Customary land tenure practices and land markets in Ghana: a case study of Odupong Ofaakor

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The significance of land to the sustenance of livelihoods is undisputable. Using a Survey and Case Study research design, simple random sampling, questionnaires, semi-structured interviews, focus group discussions and direct observation as the field instruments, the dynamics of the customary land tenure practices in the Odupong Ofaakor area and their challenges and implications for the land market were studied. It was revealed that Nai Odupong acquired the allodial interest in the land in the 18th century through discovery and settlement thereon. The paramount chief of Odupong Ofaakor currently owns the allodial interest in the land while members of the community, as well as strangers, hold various derivative rights. The land market in the area was very chaotic where almost all members of the royal family allocate land. The activities of unqualified surveyors and the non-availability of planning schemes have resulted in cases of multiple sales of land, encroachment and disputes. Land registration and the acquisition of permits before building was not their priority. Rapid urbanization and the pressure on land in the area have resulted in the non-availability of agricultural land which used to be cultivated to sustain livelihoods in the area. Farmers in turn go to other neighbouring communities to acquire land for farming while the youth learn trades like masonry and plumbing to support the booming construction industry in the area. Most women on the other hand engage in trading activities at the Kasoa market. A lot more people in the area have also been deprived of their livelihood creating dire economic consequences for the poor. It was recommended that pragmatic measures must be put in place to resolve the challenges facing the land tenure system in the area. Alternative livelihoods like the establishment of factories to process agricultural produce must therefore be provided to employ the people in the area. The allocation of land must be streamlined. In so doing, the Customary Land Secretariat (CLS) must be equipped to handle all land allocations. The customary land rights in the area must be codified and the Town and Country Planning Department must be empowered to enforce planning decisions. The land registration regime currently operational must be overhauled to ensure timely service delivery just as dispute adjudication procedures are enhanced. Alternative Dispute Resolution must be encouraged in this regard. Above all, there should be more educational campaigns to inform the people on new development in the area.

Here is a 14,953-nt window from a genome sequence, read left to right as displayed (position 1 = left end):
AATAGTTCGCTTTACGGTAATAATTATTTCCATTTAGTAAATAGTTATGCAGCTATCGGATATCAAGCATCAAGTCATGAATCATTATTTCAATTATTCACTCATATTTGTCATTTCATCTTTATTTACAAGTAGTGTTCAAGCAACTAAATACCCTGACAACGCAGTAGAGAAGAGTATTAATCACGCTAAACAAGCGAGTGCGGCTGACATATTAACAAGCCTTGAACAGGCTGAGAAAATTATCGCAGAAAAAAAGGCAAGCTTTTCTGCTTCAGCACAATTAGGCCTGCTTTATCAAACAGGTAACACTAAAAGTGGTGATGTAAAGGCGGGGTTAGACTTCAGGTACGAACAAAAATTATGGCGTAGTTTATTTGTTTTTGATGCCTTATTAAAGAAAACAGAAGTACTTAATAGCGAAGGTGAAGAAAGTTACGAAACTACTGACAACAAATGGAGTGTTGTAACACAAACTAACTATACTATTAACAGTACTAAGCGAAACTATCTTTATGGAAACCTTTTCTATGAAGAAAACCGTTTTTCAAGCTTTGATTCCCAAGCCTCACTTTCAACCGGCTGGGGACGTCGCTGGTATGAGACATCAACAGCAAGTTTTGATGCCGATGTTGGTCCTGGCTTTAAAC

A thesis submitted to the Department of Land Economy, Kwame Nkrumah University of Science and Technology in partial fulfilment of the requirements for the degree of Master of Philosophy Land Management.